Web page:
April is usually an exciting month for Japanese tea, as that’s when some of the first tea of the year is produced. This year, however, the mood has been a little grim, because of the spread of COVID-19. The tea sales in major cities of Japan have been sluggish and many farmers are worried if they will be able to sell their tea.
The tea, of course, does not stop growing. The winter has been relatively mild, but because of some colder days in March and April in Kyushu island, tea grew a little slower in most Kyushu prefectures (Kagoshima, Fukuoka, Kumamoto). But thankfully it was mostly possible to avoid frost damage. In Kyoto, on the other, hand the the average temperature between January-March has been higher than usual, and according to the Kyoto Prefectural Tea Research Institute the tea started shooting around 30th March – about 6 days earlier than normal and the fastest since 2002.
Tea farmers in Kagoshima prefecture were among the first to start harvesting tea in Japan. The first harvest there was as early as the beginning of April and the tea auction in Kagoshima was opened on 7th April. However, because of COVID-19 , this year auction opening ceremony in Kagoshima was cancelled.
Shizuoka prefecture also made the national news in Japan for canceling their tea auction opening ceremony for the first time since 1956. As an alternative a small shinto ritual was held on the 16th April and the auction was opened on 20th April. Normally 800-900 people would attend the opening ceremony, but this time only about 20 officials and employees were there at the shinto ritual. The rules of the auction have changed as well. Now both the producers and the buyers are required to wear masks and disinfect their hand when entering the market. The area for tea evaluation has been expanded by 1.5 times.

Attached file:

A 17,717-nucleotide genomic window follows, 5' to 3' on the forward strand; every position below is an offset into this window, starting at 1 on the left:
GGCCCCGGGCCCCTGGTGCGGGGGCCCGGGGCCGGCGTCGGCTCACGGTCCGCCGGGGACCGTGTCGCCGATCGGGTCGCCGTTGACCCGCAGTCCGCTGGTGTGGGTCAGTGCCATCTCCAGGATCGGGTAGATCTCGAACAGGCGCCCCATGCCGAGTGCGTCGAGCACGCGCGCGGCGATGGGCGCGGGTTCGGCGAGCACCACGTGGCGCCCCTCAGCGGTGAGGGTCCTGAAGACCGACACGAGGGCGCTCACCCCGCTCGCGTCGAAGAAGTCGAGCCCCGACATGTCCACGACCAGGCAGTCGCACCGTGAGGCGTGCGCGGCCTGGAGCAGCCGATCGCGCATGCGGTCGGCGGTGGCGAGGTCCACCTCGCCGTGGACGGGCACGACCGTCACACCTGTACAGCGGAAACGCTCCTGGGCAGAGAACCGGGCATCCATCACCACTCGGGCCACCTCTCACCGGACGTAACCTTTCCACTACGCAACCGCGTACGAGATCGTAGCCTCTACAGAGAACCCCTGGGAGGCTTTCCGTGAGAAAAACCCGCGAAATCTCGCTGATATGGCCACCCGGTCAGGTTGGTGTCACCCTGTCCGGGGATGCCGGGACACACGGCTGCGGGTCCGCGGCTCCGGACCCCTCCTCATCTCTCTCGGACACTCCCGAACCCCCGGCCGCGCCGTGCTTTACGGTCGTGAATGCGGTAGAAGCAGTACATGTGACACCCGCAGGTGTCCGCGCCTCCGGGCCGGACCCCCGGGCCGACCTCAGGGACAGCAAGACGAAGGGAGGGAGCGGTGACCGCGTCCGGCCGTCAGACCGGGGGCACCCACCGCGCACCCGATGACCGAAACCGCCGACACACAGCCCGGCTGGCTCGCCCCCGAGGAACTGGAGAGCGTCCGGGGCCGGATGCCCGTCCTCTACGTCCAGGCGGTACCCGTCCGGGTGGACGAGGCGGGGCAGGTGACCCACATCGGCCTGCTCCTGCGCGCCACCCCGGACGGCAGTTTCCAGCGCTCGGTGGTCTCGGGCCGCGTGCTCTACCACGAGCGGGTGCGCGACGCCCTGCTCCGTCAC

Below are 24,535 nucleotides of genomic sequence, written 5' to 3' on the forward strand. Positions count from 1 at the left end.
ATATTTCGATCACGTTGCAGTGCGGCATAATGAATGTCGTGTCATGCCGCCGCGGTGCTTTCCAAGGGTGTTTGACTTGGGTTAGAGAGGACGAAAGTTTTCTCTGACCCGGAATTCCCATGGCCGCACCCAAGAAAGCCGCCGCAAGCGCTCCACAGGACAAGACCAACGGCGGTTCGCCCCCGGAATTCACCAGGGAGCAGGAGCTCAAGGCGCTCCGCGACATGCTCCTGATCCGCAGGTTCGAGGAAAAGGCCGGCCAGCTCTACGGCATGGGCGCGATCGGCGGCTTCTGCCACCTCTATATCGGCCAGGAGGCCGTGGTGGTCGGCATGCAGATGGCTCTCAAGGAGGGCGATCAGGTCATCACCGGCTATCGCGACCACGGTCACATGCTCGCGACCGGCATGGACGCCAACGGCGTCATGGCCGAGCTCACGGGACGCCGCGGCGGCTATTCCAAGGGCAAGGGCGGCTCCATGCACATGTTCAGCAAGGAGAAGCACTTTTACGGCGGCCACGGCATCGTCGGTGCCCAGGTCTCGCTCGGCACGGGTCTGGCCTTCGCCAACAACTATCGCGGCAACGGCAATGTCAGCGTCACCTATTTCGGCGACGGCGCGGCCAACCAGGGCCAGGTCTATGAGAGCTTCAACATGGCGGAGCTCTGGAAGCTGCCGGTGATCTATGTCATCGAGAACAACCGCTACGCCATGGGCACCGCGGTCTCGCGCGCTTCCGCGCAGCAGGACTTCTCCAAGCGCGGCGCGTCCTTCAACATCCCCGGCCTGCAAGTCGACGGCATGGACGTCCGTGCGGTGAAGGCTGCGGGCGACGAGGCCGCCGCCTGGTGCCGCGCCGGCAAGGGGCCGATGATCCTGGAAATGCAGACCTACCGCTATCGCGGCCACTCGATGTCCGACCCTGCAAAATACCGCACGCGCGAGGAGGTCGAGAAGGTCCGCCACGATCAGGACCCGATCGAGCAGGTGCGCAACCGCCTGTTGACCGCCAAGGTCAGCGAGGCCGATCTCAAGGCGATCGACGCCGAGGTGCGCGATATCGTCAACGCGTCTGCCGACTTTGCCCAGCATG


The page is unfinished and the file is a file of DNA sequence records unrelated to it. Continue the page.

The news from the tea auctions are not promising. For example on the auction opening day in Kagoshima the submitted amount of tea was almost double of the previous year (4.5t compared with 2.4t in 2019), but the average sales price was 28% lower than the previous year (at 2435yen/kg compared to 3381yen/kg in 2019) and the lowest in the last 8 years. Adding to that in the last days of April the average price for Sencha in Kagoshima auction has gone down to as low as 1420yen/kg. The tea farmers are following the news anxiously as tea auctions are opening in other tea producing prefectures of Japan.
While tea situation in Japan is not cheerful, sending it abroad poses some difficulties too. Through the month of April Japan Post has been limiting international parcel shipments and since 24th April parcel shipment has been stopped to 190 countries of the world. That is largely because of the reduction in passenger flights by commercial airlines. On the other hand, carriers with their own airplane network like DHL and FedEx continue the shipments as before.
While these are the difficult times, shincha season has started in Japan. We hope you are excited too and will continue to support your favorite tea producers as well as your local tea shops.
*The article is based on the information from prefectural tea auctions and Japanese media features:
‘Cancelation of Shizuoka tea auction opening ceremony – first since the auction was established‘, Nihon Keizai Shimbun 2020.04.02
‘New tea season approaches and tea shoots earlier in Kyoto‘, Asahi Shimbun 2020.04.04
‘The average price 28% lower in Kagoshima auction opening‘, Chuunichi Shimbun, 2020.04.08
‘Prayers at the shrine after Shizuoka auction opening ceremony was cancelled‘, Shizuoka Shimbun 2020.04.16
‘New tea prayer ceremony at Shizuoka tea auction‘, Dainichi TV 2020.04.16
‘Temporary Suspension and Delay of International Mail‘, Japan Post 2020.04.23